While sitting here contemplating this topic I can hear the traffic outside my window, particularly the garbage truck picking up this week's offering. I can see the cat next to me stretching, then standing up to see what the noise is outside of her window. I can hear my husband moving things around in the backyard as he fixes things up for Canaltown Days. (more on that later) I can see the laundry that needs to be folded. Earlier though, I did not hear my daughter's bus pull up. If I hadn't seen it, I would not have realized it was about ten minutes early.
I like hearing things. I like overhearing things too! There have been many conversations overheard at restaurants, airports, and workplaces that are too funny to be made up and therefore may end up in a book someday. However, I like seeing things even more. I've mentioned before that I like to speak to people face to face, and part of this is to gage reactions. This is the major reason I like my sight. I also love colors. I love having beautiful colors all around me. It lifts my mood and spurs my creativity. In that same vein, I like pretty things. Pretty flowers, nice furniture, fine art, and elegant clothing all bring me a certain pleasure. I'm not trying to sound shallow, because I could live without any of it if needed, but it does have its appeal.
If given a choice between loosing my sight or loosing my hearing I don't think I would be able to choose. Suppose the doctor is standing there before a major life saving operation and asking this question. What do I choose? I'm afraid this question would be agonizing! Luckily, that type of thing is unlikely to happen.
What does happen all too often is the gradual loss of one or the other (or both!) with age. For me, my sight has been poor most of my life. I started wearing glasses in third grade and had to move to contacts by fifth grade because my sight was so bad. This was back in the day of only hard contacts, and I was far too young to be responsible for something that expensive. I lost far too many for a child of a family on a strict budget.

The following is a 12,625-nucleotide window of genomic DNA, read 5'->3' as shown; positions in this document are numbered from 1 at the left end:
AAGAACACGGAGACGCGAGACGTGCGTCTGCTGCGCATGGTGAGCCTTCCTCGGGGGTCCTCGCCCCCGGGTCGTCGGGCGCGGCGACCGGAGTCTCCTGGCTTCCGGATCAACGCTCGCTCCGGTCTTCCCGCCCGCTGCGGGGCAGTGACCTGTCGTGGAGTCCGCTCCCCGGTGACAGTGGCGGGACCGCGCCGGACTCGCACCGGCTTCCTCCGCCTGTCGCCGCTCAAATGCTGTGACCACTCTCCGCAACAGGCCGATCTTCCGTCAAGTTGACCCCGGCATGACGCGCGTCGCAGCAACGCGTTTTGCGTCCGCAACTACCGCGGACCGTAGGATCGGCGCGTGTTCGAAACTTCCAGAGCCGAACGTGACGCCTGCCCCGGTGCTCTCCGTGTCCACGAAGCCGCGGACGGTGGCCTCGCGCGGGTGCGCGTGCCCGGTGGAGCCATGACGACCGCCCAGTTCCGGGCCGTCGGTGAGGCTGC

But, I digress. And, I shall again, but this time it will be for a purpose. My daughter was born early and subsequently developed a bleed on her brain. She also was in an incubator on oxygen for quite a while. The consequences of these events are cerebral palsy and blindness in one eye. The eye problems extend to the other eye in that she needs glasses or a contact. She got her first pair of glasses at about 15 months and promptly stopped crawling backwards and began moving forward. The CP means several things physically, but the most noticeable is her inability to speak. Because of this our family has learned sign language. We don't claim to be nearly as proficient as those families with actual deaf members, but helping us all understand what Sarah wants to say is invaluable.
I promised a point to that tangent, so this is it. I know sign language! I have a distinct advantage when it comes to hearing loss. I have had temporary hearing problems in the past, and while they were very frustrating, I wasn't completely lost. The frustration was mostly because I was used to hearing things from the other room and not having to get up just to talk to someone in another part of the house. It was hard, and luckily temporary, and for that I am glad.
Recently, I had an episode of Bell's Palsy. One of the side effects was the inability to blink my left eye properly. I ended up with an eye patch that was awkward and ugly. Not pirate-like at all! I did not do well with that trial. I did not keep my suffering to myself and I knew it was temporary. I don't want to think how poorly I would react to a permanent loss.
So, I have had problems with both sight and hearing. I can imagine how life would be if either were permanent. If I had to choose which sense is most valuable, sight or hearing, I would choose sight. I don't want to bumble around my house any more than I already do, I want to be able to see words that I type or read in books, and most importantly, I need to see my family.
I need to see my husband's love. I need to see my daughter's smile and words. I need to see my son's graduation from law school and more. I need to see my grandchildren grow. I need my sight.